In reality, New Testament is filled with Semitic thought, pre-rabbinic Jewish ideas, concepts, and teachings that were later articulated and further developed in rabbinic Jewish literature. Yet Christian leaders did not study in synagogues with rabbis and traditions of Jewish sages were foreign, heretical and even forbidden to them. Later Christians interpreted the Hebrew Bible the way their pagan and philosophical worldview allowed them to see it and historical formulations of Christian theology are actually the outcome of that bracketed and segregated process.
Revisiting Old Ideas
Fortunately, Christians are no longer burning synagogues. It is no longer forbidden to most Christians to explore the connections of Christianity to ancient Judaism. Christians can choose to rebuild the connections they severed long ago and reconnect to Jewish thinking which was lost to them for so long. In fact, for some time now, this has become a deliberate trajectory for many scholars and it is gaining popularity outside of the scholarly circles as well.
And Jewish voices are no longer silenced in the church. Even within the church, unlike centuries before, Jews who embrace Jesus are not forced to conform to be Gentiles and eat ham sandwiches on Sunday and denounce all things Jewish. Some Jews chose to attend churches are free to retain their Jewish identity and even to contribute their ethnic wisdom to fellow worshipers.
Other Jews who believe in Jesus form their own gatherings choosing to worship in traditional ways Jewish people have practiced for centuries. Crowds of non-Jews attend these Messianic congregations, curious, hungry to revisit the origins of their Christian faith. Messianic Jews may be a minority movement in the grand scheme of things, but they are making an impact on the greater Christian community and their voices find resonance in many Christian fellowships with increasing frequency.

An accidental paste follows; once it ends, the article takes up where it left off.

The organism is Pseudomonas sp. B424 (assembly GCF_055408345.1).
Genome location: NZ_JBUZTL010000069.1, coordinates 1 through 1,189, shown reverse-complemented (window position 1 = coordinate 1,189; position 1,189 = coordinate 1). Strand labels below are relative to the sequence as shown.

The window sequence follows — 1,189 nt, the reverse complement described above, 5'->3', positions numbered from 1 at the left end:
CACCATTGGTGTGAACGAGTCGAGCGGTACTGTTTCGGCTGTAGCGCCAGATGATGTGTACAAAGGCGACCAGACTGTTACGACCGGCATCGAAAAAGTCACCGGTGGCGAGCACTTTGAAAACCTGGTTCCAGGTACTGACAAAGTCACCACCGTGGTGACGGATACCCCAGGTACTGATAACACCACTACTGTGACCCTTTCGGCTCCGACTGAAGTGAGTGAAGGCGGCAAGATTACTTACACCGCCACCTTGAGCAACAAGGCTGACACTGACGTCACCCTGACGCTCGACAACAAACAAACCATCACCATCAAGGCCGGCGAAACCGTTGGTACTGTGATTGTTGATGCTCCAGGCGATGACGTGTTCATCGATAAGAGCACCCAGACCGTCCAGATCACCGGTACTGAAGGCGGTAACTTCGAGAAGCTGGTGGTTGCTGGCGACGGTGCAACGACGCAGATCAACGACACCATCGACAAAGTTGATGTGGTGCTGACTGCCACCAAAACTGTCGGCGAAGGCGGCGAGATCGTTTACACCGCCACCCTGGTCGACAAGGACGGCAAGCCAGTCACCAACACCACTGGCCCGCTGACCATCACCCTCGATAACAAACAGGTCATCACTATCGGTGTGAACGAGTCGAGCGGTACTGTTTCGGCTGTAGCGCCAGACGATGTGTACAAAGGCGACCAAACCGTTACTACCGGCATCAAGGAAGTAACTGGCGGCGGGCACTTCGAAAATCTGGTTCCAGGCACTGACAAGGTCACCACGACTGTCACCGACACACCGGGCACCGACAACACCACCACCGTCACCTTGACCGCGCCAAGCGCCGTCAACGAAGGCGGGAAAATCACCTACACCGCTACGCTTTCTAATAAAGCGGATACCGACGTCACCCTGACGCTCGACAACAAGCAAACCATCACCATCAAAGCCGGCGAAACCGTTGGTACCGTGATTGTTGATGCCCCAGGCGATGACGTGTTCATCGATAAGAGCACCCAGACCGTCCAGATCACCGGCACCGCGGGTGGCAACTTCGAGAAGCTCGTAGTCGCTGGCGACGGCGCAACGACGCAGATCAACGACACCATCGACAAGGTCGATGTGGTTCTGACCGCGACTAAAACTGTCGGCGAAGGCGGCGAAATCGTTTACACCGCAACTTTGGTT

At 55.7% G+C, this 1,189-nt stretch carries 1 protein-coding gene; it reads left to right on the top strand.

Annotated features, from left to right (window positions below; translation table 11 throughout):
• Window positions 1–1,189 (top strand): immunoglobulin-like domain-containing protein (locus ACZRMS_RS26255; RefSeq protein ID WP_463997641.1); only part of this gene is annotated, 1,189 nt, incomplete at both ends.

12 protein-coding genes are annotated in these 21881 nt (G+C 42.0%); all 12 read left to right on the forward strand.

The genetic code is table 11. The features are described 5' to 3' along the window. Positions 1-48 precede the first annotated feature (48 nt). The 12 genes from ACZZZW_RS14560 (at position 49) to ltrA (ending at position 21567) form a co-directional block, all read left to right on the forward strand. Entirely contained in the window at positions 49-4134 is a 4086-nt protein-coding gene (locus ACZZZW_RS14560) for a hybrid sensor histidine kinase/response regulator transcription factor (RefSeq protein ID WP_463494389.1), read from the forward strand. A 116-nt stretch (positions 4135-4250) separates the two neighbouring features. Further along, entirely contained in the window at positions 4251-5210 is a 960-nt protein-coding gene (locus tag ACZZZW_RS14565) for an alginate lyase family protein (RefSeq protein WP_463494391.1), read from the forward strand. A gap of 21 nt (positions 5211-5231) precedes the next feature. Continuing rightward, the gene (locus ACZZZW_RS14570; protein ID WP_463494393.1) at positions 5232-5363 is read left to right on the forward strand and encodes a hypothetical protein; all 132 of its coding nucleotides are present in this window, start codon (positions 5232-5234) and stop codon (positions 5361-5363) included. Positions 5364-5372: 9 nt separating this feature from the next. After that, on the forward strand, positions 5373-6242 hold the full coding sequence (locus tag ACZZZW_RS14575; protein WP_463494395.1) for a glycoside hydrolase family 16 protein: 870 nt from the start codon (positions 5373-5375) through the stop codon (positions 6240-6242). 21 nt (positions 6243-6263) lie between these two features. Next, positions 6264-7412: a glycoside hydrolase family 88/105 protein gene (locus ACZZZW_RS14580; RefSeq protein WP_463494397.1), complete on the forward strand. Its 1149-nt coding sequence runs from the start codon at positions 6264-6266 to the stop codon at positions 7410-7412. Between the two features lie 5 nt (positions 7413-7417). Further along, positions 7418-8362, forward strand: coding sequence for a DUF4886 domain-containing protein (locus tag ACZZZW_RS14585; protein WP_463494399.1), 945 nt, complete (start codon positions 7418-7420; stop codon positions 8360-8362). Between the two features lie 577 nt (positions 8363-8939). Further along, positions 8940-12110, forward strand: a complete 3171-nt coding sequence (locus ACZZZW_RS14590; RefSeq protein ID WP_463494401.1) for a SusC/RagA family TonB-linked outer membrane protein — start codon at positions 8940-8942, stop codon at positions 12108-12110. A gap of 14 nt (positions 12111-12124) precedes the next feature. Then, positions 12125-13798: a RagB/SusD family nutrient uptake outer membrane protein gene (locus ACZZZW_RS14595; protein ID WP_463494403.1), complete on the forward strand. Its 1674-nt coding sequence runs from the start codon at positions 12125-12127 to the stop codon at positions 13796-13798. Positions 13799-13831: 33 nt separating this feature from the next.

It appears that Jews and Christians are entering a new era of theological thinking. It is not done through ecumenical platforms or some inter-religious dialogue. In the end, traditional structures have little interest in change but are in fact supremely interested in protecting their own turf and that means maintaining the status quo. No, the new ideas are fostered somewhere else.
Today, people can study and research as deep as they wish, re-read ancient holy texts from the perspective of ancient Jews, their original audience. In a digital age, information is available to people without boundaries. Not all of it is true or accurate of course. But Christians can access Jewish literary treasures without barriers and now without stigma. The Internet provides privacy for seekers of forbidden knowledge from the other side. The popularity of non-denominational churches and independent fellowships in the USA allows unprecedented freedom and even experimentation with all things Jewish. There are even churches that choose to abandon Christian holy calendar. Christians who worship in such churches often learn Hebrew, celebrate Jewish holidays, adopt elements of Jewish liturgical worship and even some Jewish worship attire.
Whether one thinks all this is wonderful or finds it troubling, this brings the church closer than even in modern time to exploring the Jewish context, the Semitic thinking and Jewish methods of interpretation. There is a lot of theological rethinking on many levels among Christians. Not all of it is balanced or well-researched, a lot of pseudo-Jewish ideas continue to be taught on the popular level because few Christians are ever in touch with Jews directly. But all this is happening quickly and it is rapidly changing how Christians feel about Jewish background of their Scriptures.